Expanding, lasting life. Religion and scientific progress. christian/transhumanist (@xianityplus)
Aug 27, 2018 • 4 tweets • 1 min read
“Should we really be spending money on X when Y is going on?”
This is a common argument against art, science, technology, infrastructure, exploration, charity, compassion, change, reform, and progress of all kinds.
This assumes that humanity is operating on a fixed budget, and that the obstacle to doing something good or desirable is every other good thing we might do.
Aug 15, 2018 • 5 tweets • 1 min read
I have a lot of respect for anti-natalists. They are willing to say explicitly what many people implicitly believe. medium.com/s/futurehuman/…
I think they are completely wrong.
But I don’t think they are *obviously* wrong. I think humanity is far too much of a mixed bag for that.
Aug 12, 2018 • 4 tweets • 1 min read
Everything that stands the test of time was at one time disruptive.
Every oldies station was built on young people’s music.
Aug 4, 2018 • 4 tweets • 1 min read
We summited Mount Rainier!
Did you know that 40% of people who climb above 10,000 feet experience Acute Mountain Sickness?
Jul 21, 2018 • 4 tweets • 1 min read
People sometimes discount one-on-one “coffee” meetings. But I don’t know anything else that is as good at quickly determining personal alignment—and the particular *dimensions* of that alignment.
The more “goal-directed” the meeting is, the less this is true.
The whole value proposition is in discovering unknown connections and resonances between you.
Jul 18, 2018 • 8 tweets • 1 min read
The New Testament sees Jesus as the answer to an ultimate question:
How do we unlock humanity’s future?
Will it be through violence?
Jul 16, 2018 • 5 tweets • 1 min read
I do not like using Google Docs.
Mostly because I do not like using Microsoft Office.
Alternatives to Google Docs?
Is there a good Medium-like collaborative editor?
Jul 12, 2018 • 9 tweets • 2 min read
This is the time travel version of the Simulation Argument.
Actually, I’m not worried about apologizing. Almost everything I do is a mistake!
I’m more bothered by the knowledge that some people will never say anything, never giving me the chance to fix things.
Jul 6, 2018 • 4 tweets • 2 min read
I tend to think of values (and visions of the future) like Vanishing Points—ideals to which things converge.
That doesn't mean the possibilities keep getting smaller. The whole (ahem) “point” of a Vanishing Point—is that it contains an infinity within it.
If it's well-chosen, it should lead you into larger spaces, the further you go.
Jul 6, 2018 • 4 tweets • 1 min read
Did religion delay scientific progress for millennia?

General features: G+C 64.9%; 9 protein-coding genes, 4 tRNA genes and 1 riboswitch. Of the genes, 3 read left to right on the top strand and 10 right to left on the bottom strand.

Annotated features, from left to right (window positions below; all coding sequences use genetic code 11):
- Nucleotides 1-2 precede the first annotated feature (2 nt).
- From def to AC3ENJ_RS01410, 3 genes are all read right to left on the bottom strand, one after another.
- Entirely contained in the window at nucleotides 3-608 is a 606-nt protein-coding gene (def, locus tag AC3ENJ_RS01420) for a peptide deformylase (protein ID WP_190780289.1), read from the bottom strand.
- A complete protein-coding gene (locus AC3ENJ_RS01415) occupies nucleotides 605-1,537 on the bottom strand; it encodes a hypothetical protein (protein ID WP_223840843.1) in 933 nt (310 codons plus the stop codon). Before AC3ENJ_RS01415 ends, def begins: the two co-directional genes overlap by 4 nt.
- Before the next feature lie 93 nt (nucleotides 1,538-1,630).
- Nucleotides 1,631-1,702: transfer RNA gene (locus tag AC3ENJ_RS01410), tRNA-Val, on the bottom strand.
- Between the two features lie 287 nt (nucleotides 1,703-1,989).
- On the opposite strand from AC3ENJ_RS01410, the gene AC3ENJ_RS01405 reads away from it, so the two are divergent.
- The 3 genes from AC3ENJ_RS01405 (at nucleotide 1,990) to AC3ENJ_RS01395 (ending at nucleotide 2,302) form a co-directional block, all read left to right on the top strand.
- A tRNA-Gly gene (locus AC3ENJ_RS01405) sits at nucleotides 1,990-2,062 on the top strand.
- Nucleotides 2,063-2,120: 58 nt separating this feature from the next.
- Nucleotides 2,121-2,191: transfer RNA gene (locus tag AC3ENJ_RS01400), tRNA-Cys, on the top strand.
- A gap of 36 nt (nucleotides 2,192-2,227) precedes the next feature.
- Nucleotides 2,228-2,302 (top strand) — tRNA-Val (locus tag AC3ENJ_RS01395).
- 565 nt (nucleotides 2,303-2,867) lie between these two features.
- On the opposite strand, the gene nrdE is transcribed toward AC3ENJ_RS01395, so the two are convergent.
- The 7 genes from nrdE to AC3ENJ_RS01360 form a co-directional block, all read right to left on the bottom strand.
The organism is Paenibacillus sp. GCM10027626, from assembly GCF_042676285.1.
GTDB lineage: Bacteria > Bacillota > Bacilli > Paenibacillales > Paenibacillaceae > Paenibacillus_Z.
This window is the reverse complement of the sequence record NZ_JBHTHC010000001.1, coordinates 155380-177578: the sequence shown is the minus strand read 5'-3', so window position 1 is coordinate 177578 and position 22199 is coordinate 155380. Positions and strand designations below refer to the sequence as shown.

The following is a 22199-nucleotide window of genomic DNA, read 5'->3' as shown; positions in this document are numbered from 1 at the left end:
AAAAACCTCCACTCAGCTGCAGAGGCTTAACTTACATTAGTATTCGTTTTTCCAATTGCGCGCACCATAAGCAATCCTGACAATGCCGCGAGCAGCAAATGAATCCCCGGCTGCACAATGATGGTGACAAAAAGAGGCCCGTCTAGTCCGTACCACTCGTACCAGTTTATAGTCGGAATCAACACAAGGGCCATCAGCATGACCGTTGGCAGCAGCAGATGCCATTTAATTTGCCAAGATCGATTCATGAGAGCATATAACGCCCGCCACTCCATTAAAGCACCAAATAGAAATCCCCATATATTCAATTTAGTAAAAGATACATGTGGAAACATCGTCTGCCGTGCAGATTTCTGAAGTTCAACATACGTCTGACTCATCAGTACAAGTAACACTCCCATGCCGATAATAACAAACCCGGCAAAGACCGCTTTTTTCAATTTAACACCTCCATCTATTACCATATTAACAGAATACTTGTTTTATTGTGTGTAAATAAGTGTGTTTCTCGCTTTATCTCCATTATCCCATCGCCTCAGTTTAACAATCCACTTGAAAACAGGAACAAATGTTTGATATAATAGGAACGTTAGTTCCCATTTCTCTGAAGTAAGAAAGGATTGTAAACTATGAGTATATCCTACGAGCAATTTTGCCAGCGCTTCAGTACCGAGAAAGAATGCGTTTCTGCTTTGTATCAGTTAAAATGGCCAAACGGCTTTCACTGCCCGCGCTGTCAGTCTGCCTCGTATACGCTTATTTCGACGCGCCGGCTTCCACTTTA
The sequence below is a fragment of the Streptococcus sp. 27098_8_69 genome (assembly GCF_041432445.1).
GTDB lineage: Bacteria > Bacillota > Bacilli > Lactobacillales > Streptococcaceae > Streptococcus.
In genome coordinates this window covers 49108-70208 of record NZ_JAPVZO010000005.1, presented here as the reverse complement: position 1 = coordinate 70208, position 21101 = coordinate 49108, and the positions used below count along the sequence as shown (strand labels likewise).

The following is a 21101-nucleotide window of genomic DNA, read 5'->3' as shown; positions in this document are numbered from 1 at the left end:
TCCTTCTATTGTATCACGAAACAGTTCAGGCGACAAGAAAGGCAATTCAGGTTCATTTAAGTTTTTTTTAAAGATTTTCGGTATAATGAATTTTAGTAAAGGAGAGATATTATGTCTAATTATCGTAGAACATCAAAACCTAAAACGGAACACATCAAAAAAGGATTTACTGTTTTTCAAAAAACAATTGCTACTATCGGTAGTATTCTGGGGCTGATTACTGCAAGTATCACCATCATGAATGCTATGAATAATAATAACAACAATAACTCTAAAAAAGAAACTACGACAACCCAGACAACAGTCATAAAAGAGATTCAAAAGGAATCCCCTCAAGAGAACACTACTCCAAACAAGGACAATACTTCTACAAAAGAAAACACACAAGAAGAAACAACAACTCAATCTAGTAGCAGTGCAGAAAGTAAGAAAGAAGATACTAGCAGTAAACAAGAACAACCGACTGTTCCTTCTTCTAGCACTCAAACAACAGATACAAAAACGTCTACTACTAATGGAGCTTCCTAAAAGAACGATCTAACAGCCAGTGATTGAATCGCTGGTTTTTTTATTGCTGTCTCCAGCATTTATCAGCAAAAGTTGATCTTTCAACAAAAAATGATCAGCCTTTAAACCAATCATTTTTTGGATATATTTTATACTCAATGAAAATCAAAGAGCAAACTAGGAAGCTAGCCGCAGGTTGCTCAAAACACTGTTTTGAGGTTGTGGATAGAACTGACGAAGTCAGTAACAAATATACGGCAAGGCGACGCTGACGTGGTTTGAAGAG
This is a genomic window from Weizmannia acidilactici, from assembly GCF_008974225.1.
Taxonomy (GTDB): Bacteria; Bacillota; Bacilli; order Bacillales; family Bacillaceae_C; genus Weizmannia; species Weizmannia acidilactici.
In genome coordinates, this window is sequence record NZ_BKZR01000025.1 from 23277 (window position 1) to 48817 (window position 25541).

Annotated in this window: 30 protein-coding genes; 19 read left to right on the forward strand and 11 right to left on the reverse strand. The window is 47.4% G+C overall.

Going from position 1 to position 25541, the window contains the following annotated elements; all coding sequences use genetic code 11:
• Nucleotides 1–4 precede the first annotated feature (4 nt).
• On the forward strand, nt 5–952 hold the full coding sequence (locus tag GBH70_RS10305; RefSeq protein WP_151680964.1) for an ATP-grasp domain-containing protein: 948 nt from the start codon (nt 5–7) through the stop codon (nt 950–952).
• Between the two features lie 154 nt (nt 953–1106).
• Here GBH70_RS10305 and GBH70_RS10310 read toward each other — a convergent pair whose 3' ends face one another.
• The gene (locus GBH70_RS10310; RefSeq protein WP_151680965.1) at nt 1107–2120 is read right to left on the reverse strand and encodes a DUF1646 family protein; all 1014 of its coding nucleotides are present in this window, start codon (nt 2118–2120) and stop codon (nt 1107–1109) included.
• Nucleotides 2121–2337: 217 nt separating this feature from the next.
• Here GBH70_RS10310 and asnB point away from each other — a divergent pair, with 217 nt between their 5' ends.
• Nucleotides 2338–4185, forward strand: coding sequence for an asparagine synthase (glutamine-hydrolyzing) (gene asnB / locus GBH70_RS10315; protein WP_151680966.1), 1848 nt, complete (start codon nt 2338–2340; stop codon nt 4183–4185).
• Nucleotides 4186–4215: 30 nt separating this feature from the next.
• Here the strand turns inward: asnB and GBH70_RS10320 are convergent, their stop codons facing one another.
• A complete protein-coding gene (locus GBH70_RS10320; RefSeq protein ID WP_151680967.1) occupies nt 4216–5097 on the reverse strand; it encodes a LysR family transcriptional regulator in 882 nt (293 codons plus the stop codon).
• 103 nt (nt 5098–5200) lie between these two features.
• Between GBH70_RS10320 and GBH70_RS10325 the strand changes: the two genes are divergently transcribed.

(If people had given up religion 2000 years ago, would we be 2000 years more scientifically advanced?)
Somebody said this, and it made me realize this is one of those areas where we all carry around radically different models of the world.
I suspect the difference here goes not just to what we think of religion & history, but to what we understand science to be.
Jul 5, 2018 • 12 tweets • 4 min read
This is a fascinating idea.
You create text, and then that text gets turned into a URL.
And the trick is that all of the text is stored directly in the URL—Nowhere else.
The main reasons I can think of are: 1. Styling & formatting (you can use full HTML) 2. Taking advantage of Twitter's built-in link-shortening
That is, you can include a full page of styled content in a URL, which then can be included in a Tweet.
Jul 4, 2018 • 9 tweets • 1 min read
My ethical philosophy is premised on taking responsibility for the flourishing of all humans, all life, all matter.
This is somewhat ambitious.
Paradoxically, I believe this is the only way to become an individual.
To the extent we take responsibility only for our own well-being, we become mindless clones of everyone else.
Jul 3, 2018 • 5 tweets • 1 min read
There seem to be at least 2 distinct kinds of gods:
1. Motive centers, that work in and through all humans (ie, Mars, Eros, Mammon).
2. Perfected individuals (ie, humans envisioned in their ultimate form).
At a rough glance, Greek and Roman mythology considers the gods of motive centers to be pre-existent, while individuals are only deified through unique accomplishments.
Jul 3, 2018 • 5 tweets • 2 min read
There are two kinds of Artificial Intelligence:
1. Basic #AI, pursuing the goals of some other agent 2. General AI (#AGI), formulating its own goals
From an ethical perspective, these are two very different things.
Basic #AI always pursues the goals of some other agent. The question is which agent that is, and whether those goals are examined or (perhaps more often) unexamined.
Jul 2, 2018 • 4 tweets • 1 min read
In a world of endless possibilities, you have to make choices about what will come to be.
Making choices about what will come to be—is expressing and developing values.
When values are reconciled, refined, and integrated—you have a religious vision.
When a religious vision becomes tangible, you have an engineering project.
An engineering project invites the most basic question of all—is this possible?
When you ask whether something is possible, it means your religious vision is making testable claims on reality.
Jul 1, 2018 • 5 tweets • 1 min read
To be alive is to be open and receptive to change.
Actually, that’s probably not strong enough.
To be alive is to seek to be changed.
Jun 28, 2018 • 6 tweets • 1 min read
Most of the church’s traditional rituals are very hard for modern people to find meaningful.
Music is a stunning, powerful exception.
Despite all the attention paid to music in modern churches, I think it is under-appreciated and under-utilized.
Jun 28, 2018 • 4 tweets • 1 min read
If God hadn’t intended for us to have bionic arms, God wouldn’t have given us the ability to build them.